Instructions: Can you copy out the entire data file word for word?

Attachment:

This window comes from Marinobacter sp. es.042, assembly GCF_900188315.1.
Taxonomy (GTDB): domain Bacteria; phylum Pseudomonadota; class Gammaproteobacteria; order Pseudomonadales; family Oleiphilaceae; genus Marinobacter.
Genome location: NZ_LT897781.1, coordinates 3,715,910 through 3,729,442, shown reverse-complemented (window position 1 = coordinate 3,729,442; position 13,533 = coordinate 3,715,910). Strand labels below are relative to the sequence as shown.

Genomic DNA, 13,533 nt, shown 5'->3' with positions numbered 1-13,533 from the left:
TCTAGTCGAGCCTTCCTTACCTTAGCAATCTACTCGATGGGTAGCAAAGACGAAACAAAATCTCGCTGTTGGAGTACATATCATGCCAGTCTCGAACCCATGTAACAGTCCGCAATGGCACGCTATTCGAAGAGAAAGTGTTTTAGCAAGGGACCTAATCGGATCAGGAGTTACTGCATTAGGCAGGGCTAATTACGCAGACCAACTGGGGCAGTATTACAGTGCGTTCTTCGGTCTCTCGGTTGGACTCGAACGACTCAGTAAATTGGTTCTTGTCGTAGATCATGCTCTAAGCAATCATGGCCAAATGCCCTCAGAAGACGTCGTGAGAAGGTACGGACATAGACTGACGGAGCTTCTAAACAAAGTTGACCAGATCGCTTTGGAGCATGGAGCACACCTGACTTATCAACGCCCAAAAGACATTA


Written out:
This window comes from Marinobacter sp. es.042, assembly GCF_900188315.1.
Taxonomy (GTDB): domain Bacteria; phylum Pseudomonadota; class Gammaproteobacteria; order Pseudomonadales; family Oleiphilaceae; genus Marinobacter.
Genome location: NZ_LT897781.1, coordinates 3,715,910 through 3,729,442, shown reverse-complemented (window position 1 = coordinate 3,729,442; position 13,533 = coordinate 3,715,910). Strand labels below are relative to the sequence as shown.

Genomic DNA, 13,533 nt, shown 5'->3' with positions numbered 1-13,533 from the left:
TCTAGTCGAGCCTTCCTTACCTTAGCAATCTACTCGATGGGTAGCAAAGACGAAACAAAATCTCGCTGTTGGAGTACATATCATGCCAGTCTCGAACCCATGTAACAGTCCGCAATGGCACGCTATTCGAAGAGAAAGTGTTTTAGCAAGGGACCTAATCGGATCAGGAGTTACTGCATTAGGCAGGGCTAATTACGCAGACCAACTGGGGCAGTATTACAGTGCGTTCTTCGGTCTCTCGGTTGGACTCGAACGACTCAGTAAATTGGTTCTTGTCGTAGATCATGCTCTAAGCAATCATGGCCAAATGCCCTCAGAAGACGTCGTGAGAAGGTACGGACATAGACTGACGGAGCTTCTAAACAAAGTTGACCAGATCGCTTTGGAGCATGGAGCACACCTGACTTATCAACGCCCAAAAGACATTA